Though many companies use the terms “disaster recovery” and “business continuity” largely interchangeably, they are not the same. It is critical to understand the difference and meaning of both terms.
Disaster recovery is the ability, after a disaster, to get critical data back, and critical applications running again. Business continuity is more than that. It is about planning for a business to stay operative and profitable before, during and after a disaster. Disaster recovery is focused on data and the network. Business continuity is focused on people, processes and business.
Obviously, a good business continuity plan will include a disaster recovery (DR) process. For most small businesses, in a few rare but critical situations, this DR process still means having a “recovery time objective” (RTO) greater than zero. In other words, if a critical server failure occurs, and failover to a local alternative is absent or also fails for some reason, the plan allows for some brief period of time to get a replacement back up and running (virtualized in the cloud in many cases) and accepts a certain amount of financial loss during that time period as a regrettable but acceptable loss in very rare circumstances. With a true local backup and disaster recovery (BDR) solution, failover to a local server should be available in most emergencies, so the risk is small but real.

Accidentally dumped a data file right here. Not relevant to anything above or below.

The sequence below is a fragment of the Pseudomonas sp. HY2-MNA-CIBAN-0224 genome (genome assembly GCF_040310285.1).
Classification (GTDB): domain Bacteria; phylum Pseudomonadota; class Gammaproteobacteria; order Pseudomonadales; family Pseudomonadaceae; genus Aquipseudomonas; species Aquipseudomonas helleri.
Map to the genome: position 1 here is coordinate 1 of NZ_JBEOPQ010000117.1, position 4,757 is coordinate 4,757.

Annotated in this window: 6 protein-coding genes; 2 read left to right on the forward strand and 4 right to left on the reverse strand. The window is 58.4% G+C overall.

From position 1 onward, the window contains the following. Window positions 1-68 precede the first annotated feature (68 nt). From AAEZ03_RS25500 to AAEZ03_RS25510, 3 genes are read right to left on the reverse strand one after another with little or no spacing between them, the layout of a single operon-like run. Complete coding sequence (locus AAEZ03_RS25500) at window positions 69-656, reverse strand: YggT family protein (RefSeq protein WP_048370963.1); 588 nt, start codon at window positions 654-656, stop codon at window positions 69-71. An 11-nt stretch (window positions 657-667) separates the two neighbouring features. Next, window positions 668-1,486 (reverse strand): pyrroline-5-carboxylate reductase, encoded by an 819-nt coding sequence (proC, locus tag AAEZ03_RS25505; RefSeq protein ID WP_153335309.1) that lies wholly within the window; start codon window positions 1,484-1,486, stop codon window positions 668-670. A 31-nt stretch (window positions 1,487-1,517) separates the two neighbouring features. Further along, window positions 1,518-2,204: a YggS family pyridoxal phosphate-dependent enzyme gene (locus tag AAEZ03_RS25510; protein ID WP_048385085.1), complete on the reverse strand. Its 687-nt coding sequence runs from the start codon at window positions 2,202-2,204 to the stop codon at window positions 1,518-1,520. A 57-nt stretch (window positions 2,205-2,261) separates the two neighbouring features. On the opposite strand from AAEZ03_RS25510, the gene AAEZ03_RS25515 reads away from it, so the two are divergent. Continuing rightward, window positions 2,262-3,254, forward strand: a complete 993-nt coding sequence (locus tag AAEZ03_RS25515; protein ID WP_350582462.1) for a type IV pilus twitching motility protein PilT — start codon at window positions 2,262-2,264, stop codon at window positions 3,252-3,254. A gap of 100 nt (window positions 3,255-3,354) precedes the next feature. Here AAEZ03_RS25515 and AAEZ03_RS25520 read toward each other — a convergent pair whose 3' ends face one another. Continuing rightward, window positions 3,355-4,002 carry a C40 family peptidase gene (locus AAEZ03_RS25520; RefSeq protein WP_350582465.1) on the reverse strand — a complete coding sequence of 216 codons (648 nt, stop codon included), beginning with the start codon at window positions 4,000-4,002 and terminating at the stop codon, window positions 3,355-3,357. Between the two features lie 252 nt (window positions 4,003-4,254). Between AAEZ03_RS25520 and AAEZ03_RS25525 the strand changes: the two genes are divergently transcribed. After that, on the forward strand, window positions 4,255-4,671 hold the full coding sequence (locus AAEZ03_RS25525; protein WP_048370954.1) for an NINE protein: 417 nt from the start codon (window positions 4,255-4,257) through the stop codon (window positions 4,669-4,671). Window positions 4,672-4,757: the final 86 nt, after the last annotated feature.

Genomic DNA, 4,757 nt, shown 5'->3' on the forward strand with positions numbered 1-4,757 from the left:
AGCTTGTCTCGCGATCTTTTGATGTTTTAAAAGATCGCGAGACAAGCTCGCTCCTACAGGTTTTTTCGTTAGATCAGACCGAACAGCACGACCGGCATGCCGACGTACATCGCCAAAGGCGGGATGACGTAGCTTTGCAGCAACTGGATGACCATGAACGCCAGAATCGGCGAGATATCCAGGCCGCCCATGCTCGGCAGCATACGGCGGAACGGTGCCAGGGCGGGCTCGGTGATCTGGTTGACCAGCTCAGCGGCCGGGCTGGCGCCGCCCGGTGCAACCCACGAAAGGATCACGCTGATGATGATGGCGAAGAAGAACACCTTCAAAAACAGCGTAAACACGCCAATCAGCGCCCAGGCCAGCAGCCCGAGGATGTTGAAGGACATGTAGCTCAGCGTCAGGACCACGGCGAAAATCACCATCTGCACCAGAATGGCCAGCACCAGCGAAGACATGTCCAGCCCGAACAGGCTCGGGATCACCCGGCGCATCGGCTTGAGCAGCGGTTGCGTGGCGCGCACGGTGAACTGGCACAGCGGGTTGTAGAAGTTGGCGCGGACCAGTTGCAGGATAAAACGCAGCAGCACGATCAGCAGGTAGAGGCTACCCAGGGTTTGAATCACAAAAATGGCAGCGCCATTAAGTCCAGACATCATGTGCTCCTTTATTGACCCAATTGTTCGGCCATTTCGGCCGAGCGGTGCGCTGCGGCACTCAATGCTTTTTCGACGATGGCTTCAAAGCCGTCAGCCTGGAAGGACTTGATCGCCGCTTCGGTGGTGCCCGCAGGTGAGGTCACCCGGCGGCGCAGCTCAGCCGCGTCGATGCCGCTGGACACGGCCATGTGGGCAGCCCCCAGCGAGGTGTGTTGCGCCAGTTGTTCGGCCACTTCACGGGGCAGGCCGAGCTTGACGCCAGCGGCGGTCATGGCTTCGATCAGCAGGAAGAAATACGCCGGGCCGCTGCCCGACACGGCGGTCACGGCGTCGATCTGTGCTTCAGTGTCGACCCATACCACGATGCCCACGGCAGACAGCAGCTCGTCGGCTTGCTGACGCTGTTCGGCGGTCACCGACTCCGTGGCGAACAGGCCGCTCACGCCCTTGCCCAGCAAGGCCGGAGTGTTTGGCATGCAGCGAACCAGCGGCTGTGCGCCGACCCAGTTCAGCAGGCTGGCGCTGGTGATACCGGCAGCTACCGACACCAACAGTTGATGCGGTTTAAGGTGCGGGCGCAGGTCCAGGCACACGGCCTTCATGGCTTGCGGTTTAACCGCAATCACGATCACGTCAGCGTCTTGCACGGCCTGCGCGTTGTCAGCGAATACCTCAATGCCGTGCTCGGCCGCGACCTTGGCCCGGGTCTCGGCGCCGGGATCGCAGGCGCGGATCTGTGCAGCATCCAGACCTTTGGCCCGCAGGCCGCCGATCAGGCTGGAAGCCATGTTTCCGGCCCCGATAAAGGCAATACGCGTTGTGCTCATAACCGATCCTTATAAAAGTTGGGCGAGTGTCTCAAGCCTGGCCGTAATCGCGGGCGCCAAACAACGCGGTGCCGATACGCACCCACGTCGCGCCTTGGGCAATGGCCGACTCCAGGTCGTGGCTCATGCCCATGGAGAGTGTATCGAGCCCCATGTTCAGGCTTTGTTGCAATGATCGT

For an increasing number of businesses, any network downtime at all is unacceptable. In this instance, the demands of business continuity will include a disaster recovery plan with failover to a virtual server in the cloud. In other words, the business can stay operative on a replicated virtual server, activated almost instantaneously after a disaster, with network downtime approaching zero.
And this is precisely the point at which many business continuity plans are inadequate, even if a company’s disaster recovery plan is fully fleshed out. It will make little difference that the servers are up and running in the cloud, if the company does not have, at the very least:
- a designated emergency downtime manager whose job it is to make a better list than this one
- a prioritized list of critical IT functions for recovery
- an emergency list with employee cell numbers and other contact info for quick coordination of offsite or alternative worksite possibilities
- a succession of persons designated to act as coordinators
- a plan for each employee to know how to access critical logins and return to work on critical applications
- a predesignated way to let business customers know that operations are normalizing
- company training in virtual meeting technology to make sure critical meetings can still take place